OPP reports significant jump in charges in Oro-Medonte
Impaired-driving charges in Oro-Medonte have nearly doubled so far in 2017.
The most recent stats available, to the end of May, see 46 impaired-driving and over-80 charges laid in the township by Barrie OPP, compared to 24 in the same time span for 2016.
It's a concern for Staff Sgt. Michael Burton, Barrie OPP commander. Why the numbers are as high as they are, he couldn't say, but he praised the role his officers play in taking drunk drivers off the roads.
“I'm proud of the fact that our officers have shown a consistent dedication toward enforcement of impaired-driving legislation; I think that's played a role,” Burton said. “I do find it concerning, regardless of the cause of the increase of those numbers, that we still have that number of impaired drivers out there.”
He couldn't say there were more people attempting to drive drunk, as those are figures he didn't have. However, he's not alone in feeling proactive policing is a key factor in the increase in charges.
“It's not necessarily on the increase as much as the stats show,” said Oro-Medonte Mayor Harry Hughes. “It may simply be the OPP are doing an even better job of detecting these.”
In general, the charges are being laid throughout the township, not just on the highway, where the bulk of traffic in the area is found.
Because the problem can be as widespread as the township itself, it can add challenges to serving the greater community some other detachments don't face. That's partially where the township can lend a hand.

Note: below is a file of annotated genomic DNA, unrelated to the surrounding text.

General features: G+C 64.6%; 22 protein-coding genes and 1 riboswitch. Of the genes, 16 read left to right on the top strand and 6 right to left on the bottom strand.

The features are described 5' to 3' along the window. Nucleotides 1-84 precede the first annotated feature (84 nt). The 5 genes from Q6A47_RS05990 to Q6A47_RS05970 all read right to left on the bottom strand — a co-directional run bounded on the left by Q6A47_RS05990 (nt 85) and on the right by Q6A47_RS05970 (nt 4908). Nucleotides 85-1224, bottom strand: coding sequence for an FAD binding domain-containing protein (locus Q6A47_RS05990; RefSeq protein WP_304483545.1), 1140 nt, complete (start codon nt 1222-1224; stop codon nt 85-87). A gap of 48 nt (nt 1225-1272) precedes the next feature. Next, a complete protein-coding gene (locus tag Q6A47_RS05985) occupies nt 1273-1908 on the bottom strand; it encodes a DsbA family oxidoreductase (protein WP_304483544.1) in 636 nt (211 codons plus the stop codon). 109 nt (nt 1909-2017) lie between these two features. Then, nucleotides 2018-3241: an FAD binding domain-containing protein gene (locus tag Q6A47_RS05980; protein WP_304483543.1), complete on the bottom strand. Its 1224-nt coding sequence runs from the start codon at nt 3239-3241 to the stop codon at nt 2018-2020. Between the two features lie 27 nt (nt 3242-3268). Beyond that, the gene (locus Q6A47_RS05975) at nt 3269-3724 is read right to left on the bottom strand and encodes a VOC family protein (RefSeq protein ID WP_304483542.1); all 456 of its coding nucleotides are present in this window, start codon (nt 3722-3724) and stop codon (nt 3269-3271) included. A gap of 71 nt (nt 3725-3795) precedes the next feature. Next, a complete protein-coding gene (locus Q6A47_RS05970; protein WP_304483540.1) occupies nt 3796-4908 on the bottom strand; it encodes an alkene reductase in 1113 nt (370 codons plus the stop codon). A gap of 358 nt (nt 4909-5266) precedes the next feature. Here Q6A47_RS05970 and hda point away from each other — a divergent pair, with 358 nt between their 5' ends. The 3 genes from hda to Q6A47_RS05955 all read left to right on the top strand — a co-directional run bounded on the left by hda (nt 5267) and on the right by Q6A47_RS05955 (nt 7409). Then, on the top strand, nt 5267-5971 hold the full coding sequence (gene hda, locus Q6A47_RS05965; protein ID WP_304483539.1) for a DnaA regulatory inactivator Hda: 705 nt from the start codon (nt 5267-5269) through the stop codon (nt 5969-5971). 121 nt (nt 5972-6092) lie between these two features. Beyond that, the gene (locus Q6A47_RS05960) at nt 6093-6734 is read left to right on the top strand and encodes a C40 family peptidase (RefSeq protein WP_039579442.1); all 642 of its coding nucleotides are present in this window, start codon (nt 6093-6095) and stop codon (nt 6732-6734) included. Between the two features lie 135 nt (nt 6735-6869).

“(It's) really more of symptom of a cause as opposed to being the actual problem,” Hughes said. “Very often, there are people who are suffering from some kind of mental-health problem, those kinds of things, and use alcohol as a solution.”
For mayor and council, that means giving municipal support to social service organizations that seek to help those in the community in overcoming those issues.
“When you see somebody impaired at nine o'clock in the morning, that's not something you would expect as part of a daily routine,” Hughes said.
Also a concern for Burton is the increase in some types of property crime. Most notably, instances of theft under $5,000 rose by 130% in the first six months of 2017. Those would include minor crimes such as thefts from vehicles.
“When we have that large of an increase, there's obviously victims out there,” Burton said. “We have to be tuned into that. We are very aware of that number and we're currently developing strategies to try and address that number and bring those numbers back down to where they should be.”
Despite those increases, overall violations were down about 19% until the end of May. That includes a significant drop in Highway Traffic Act violations, though Burton warned that number could fluctuate thanks to a minor reporting lag in the program that compiles the data for OPP.
“As an organization, as a detachment, we are using the data that's available to us ... to help us deploy our resources to do the right thing and be at the right place at the right time,” Burton said. “That's probably been a factor in helping us produce some of these decreases.”
All told, Hughes was happy with the report presented to council. The township is getting its money's worth from the police service — but it's still a lot of money.
“We've never had a problem with the quality of service with the OPP,” Hughes said. “The OPP is like anybody else — they get legislation added to them that adds costs, and the only place they have to go for that is the property owners ... It's all being downloaded to the taxpayer.”